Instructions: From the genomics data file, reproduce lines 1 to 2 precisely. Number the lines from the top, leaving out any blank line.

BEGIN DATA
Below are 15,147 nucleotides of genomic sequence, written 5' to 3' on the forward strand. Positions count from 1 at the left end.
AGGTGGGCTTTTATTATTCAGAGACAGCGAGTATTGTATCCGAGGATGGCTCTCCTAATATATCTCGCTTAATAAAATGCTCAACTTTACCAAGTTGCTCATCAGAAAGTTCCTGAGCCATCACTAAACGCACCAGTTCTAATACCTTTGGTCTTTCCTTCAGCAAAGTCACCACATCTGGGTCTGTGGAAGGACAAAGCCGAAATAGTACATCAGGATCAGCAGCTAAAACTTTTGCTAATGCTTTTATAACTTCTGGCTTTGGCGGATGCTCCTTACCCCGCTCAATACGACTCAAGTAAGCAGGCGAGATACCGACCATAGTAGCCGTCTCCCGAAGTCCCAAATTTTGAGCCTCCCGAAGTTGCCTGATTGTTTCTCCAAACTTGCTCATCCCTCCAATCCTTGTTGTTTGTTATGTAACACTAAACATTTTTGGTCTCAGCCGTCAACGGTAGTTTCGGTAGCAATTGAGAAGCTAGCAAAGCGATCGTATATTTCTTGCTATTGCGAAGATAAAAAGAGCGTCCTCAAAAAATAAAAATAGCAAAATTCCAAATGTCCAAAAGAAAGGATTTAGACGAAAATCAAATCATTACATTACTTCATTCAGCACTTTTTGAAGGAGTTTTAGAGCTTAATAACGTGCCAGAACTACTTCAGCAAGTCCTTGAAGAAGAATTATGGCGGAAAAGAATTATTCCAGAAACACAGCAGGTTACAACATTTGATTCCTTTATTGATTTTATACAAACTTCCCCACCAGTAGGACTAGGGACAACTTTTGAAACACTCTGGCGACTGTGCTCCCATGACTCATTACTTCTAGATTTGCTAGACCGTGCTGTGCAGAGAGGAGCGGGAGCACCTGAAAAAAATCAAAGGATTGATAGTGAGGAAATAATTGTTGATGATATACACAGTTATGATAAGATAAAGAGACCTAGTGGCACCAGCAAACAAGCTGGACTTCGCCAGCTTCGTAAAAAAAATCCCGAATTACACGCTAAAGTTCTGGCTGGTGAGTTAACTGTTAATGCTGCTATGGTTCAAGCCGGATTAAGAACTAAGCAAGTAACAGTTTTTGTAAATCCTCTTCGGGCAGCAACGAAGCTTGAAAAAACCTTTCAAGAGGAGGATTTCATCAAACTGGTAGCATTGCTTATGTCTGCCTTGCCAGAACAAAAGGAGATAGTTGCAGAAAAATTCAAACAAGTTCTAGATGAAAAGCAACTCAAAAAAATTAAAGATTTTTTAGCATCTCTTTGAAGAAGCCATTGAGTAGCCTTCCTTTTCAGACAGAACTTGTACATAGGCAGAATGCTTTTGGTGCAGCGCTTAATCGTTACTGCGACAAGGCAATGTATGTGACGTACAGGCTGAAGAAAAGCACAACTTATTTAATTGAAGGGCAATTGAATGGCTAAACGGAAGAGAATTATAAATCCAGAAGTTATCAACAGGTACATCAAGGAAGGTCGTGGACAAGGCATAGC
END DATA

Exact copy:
Below are 15,147 nucleotides of genomic sequence, written 5' to 3' on the forward strand. Positions count from 1 at the left end.
AGGTGGGCTTTTATTATTCAGAGACAGCGAGTATTGTATCCGAGGATGGCTCTCCTAATATATCTCGCTTAATAAAATGCTCAACTTTACCAAGTTGCTCATCAGAAAGTTCCTGAGCCATCACTAAACGCACCAGTTCTAATACCTTTGGTCTTTCCTTCAGCAAAGTCACCACATCTGGGTCTGTGGAAGGACAAAGCCGAAATAGTACATCAGGATCAGCAGCTAAAACTTTTGCTAATGCTTTTATAACTTCTGGCTTTGGCGGATGCTCCTTACCCCGCTCAATACGACTCAAGTAAGCAGGCGAGATACCGACCATAGTAGCCGTCTCCCGAAGTCCCAAATTTTGAGCCTCCCGAAGTTGCCTGATTGTTTCTCCAAACTTGCTCATCCCTCCAATCCTTGTTGTTTGTTATGTAACACTAAACATTTTTGGTCTCAGCCGTCAACGGTAGTTTCGGTAGCAATTGAGAAGCTAGCAAAGCGATCGTATATTTCTTGCTATTGCGAAGATAAAAAGAGCGTCCTCAAAAAATAAAAATAGCAAAATTCCAAATGTCCAAAAGAAAGGATTTAGACGAAAATCAAATCATTACATTACTTCATTCAGCACTTTTTGAAGGAGTTTTAGAGCTTAATAACGTGCCAGAACTACTTCAGCAAGTCCTTGAAGAAGAATTATGGCGGAAAAGAATTATTCCAGAAACACAGCAGGTTACAACATTTGATTCCTTTATTGATTTTATACAAACTTCCCCACCAGTAGGACTAGGGACAACTTTTGAAACACTCTGGCGACTGTGCTCCCATGACTCATTACTTCTAGATTTGCTAGACCGTGCTGTGCAGAGAGGAGCGGGAGCACCTGAAAAAAATCAAAGGATTGATAGTGAGGAAATAATTGTTGATGATATACACAGTTATGATAAGATAAAGAGACCTAGTGGCACCAGCAAACAAGCTGGACTTCGCCAGCTTCGTAAAAAAAATCCCGAATTACACGCTAAAGTTCTGGCTGGTGAGTTAACTGTTAATGCTGCTATGGTTCAAGCCGGATTAAGAACTAAGCAAGTAACAGTTTTTGTAAATCCTCTTCGGGCAGCAACGAAGCTTGAAAAAACCTTTCAAGAGGAGGATTTCATCAAACTGGTAGCATTGCTTATGTCTGCCTTGCCAGAACAAAAGGAGATAGTTGCAGAAAAATTCAAACAAGTTCTAGATGAAAAGCAACTCAAAAAAATTAAAGATTTTTTAGCATCTCTTTGAAGAAGCCATTGAGTAGCCTTCCTTTTCAGACAGAACTTGTACATAGGCAGAATGCTTTTGGTGCAGCGCTTAATCGTTACTGCGACAAGGCAATGTATGTGACGTACAGGCTGAAGAAAAGCACAACTTATTTAATTGAAGGGCAATTGAATGGCTAAACGGAAGAGAATTATAAATCCAGAAGTTATCAACAGGTACATCAAGGAAGGTCGTGGACAAGGCATAGC